Human beings play host to over 100 trillion bacteria and viruses that play a critical role in everything from digestion to immune protection. Besides these microbial friends, there are also the foes: pathogenic microbes that cause infection and disease. Maintaining this delicate human microbiome is a central focus in creating the next wave of precision therapeutics.
Previously, the drug development process relied heavily on time-consuming, expensive and labor-intensive screening methods. In recent years, however, the study of microbe-drug associations has gone digital, thanks to the advent of advanced machine learning and deep learning. By complementing traditional techniques with advanced machine learning, data scientists can rapidly model how microorganisms will respond to clinical interventions.
Xiaoli Li, a machine learning expert from A*STAR’s Institute for Infocomm Research (I2R), is among the team that has created a novel technique capable of predicting the clinical efficacy of newly developed and repurposed drugs with unprecedented accuracy. They’ve named it GCNMDA, short for Graph Convolutional Network-based framework for predicting human Microbe-Drug Associations.
One of the challenges with existing computational frameworks is that they struggle to make sense of complex, multidimensional datasets. Microbial and drug databases, for instance, have intricate layers of relationships, redundancies and associations that are difficult to ‘teach’ machine learning networks. Integrating multiple biological data sources into a single heterogeneous network is another hurdle.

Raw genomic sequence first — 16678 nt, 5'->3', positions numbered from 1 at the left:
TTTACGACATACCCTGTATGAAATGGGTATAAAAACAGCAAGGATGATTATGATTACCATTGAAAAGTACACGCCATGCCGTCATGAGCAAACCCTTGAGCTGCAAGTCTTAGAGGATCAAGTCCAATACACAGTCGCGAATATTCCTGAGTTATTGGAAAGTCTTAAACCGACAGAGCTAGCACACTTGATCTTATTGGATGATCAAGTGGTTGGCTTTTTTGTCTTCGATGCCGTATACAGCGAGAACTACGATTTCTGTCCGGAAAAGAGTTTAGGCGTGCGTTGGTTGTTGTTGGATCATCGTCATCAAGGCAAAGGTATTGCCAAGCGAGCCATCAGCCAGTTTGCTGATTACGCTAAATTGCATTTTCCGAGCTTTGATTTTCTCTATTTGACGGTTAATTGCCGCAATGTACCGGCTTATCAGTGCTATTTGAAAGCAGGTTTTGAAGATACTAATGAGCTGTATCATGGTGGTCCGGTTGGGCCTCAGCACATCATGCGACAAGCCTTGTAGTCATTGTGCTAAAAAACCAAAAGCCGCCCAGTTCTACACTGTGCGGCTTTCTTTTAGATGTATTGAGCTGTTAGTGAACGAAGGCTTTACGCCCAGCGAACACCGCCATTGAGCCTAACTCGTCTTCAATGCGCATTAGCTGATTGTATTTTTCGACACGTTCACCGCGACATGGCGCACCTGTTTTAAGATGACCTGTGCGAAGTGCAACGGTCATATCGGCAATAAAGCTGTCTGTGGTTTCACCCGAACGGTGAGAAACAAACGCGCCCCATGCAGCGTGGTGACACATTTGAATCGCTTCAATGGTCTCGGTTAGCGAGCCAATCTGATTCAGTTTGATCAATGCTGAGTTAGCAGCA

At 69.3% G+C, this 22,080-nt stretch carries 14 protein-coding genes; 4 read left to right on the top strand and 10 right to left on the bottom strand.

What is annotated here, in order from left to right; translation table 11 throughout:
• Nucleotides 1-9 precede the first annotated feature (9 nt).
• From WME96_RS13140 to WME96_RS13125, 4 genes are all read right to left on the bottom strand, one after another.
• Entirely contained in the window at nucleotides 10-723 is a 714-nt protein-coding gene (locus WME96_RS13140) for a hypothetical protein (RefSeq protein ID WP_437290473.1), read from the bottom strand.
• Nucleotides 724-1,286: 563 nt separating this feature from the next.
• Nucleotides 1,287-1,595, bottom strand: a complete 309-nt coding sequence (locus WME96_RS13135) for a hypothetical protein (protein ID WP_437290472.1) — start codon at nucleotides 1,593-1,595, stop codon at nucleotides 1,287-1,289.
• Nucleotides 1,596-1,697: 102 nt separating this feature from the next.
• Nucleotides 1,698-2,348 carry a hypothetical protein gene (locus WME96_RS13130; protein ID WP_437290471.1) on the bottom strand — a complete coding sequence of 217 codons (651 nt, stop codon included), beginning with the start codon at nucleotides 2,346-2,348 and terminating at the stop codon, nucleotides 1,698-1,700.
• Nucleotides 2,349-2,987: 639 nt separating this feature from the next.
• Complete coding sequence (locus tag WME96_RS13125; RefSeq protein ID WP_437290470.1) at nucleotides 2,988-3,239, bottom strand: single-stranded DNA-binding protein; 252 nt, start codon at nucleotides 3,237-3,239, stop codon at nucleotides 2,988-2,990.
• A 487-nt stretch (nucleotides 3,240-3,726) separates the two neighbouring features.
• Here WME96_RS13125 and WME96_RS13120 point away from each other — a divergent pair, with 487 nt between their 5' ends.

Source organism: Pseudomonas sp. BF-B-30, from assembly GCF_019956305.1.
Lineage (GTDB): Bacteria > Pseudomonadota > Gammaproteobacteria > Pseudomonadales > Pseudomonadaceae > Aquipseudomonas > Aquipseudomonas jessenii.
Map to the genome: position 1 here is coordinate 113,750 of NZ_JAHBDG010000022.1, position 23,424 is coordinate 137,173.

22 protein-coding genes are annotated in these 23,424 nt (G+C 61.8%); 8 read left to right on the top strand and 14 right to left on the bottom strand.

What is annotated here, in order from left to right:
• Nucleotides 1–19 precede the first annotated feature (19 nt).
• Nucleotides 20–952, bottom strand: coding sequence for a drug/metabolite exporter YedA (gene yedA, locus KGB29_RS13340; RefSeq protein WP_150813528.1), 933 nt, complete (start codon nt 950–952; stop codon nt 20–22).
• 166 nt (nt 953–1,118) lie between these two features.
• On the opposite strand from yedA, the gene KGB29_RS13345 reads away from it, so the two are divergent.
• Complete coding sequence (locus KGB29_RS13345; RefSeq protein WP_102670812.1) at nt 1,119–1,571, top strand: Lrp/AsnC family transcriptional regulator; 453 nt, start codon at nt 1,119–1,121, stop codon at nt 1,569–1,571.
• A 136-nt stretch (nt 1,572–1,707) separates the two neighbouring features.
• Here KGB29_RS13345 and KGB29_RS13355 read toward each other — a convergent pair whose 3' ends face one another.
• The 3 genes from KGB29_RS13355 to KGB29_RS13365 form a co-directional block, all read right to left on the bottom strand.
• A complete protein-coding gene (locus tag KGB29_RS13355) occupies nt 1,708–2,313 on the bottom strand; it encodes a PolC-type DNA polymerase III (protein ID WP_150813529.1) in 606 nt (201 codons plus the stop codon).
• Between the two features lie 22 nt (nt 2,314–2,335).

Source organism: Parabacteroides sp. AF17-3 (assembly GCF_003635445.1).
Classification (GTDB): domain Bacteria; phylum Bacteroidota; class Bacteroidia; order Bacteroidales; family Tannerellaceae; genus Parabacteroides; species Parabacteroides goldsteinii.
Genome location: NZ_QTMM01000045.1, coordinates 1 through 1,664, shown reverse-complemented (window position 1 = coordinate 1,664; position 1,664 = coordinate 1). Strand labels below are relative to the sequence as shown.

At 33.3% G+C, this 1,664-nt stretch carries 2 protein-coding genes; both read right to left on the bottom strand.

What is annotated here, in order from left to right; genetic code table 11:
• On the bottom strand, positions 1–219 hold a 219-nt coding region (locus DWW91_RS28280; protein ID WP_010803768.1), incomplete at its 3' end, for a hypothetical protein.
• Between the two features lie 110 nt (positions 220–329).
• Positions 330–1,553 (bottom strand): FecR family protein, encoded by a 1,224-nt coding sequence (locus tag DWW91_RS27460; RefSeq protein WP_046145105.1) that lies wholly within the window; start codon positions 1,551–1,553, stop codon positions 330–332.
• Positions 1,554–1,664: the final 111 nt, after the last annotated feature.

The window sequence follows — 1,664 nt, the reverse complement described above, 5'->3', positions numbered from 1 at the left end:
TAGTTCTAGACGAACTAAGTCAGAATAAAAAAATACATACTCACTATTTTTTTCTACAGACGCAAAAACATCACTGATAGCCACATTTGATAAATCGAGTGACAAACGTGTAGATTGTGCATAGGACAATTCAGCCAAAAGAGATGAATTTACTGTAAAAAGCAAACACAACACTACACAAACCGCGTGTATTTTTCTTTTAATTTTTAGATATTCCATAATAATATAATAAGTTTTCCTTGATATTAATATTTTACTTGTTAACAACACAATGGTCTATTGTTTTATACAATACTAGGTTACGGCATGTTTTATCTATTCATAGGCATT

GCNMDA has been the first to successfully overcome these limitations, thanks to a powerful secret weapon—Graph Convolutional Network with an embedded conditional random field (CRF) layer. “The Graph Convolutional Network can learn accurate microbe and drug representations, while CRF is a probabilistic graphical model which possesses powerful capabilities for modeling pairwise relationships between nodes, such as microbe-drug associations,” explained Li, the study’s co-corresponding author.
This addition helped the technique to independently recognize semantic information such as similarities between groups of microbes and drugs, while simultaneously making accurate guesses as to microbe-drug associations. The GCNMDA’s predictions were so accurate that they significantly outperformed seven state-of-the-art computational systems.
In one case study, the team ran data on the SARS-CoV-2 virus and a suite of potential COVID-19 antivirals on GCNMDA, generating a list of the top 40 pharmaceuticals likely to be effective against the disease, including some drugs previously verified to be successful in clinical studies. In another case study, GCNMDA accurately identified potential microbe-drug associations for two antibiotic drugs, ciprofloxacin and moxifloxacin.
In the future, this technology could radically transform how researchers develop countermeasures against global health threats. “We can use GCNMDA as a screening tool to narrow down the search space for candidate compounds, which can be developed as vaccines and drugs against drug-resistant microbes,” Li said.
To enrich the predictive capabilities of the system, the team is feeding GCNMDA larger training datasets encompassing even more biological parameters. They also plan to tap into large volumes of unlabeled data, which could potentially lead to better predictive models.
The A*STAR-affiliated researchers contributing to this research are from the Institute for Infocomm Research (I2R).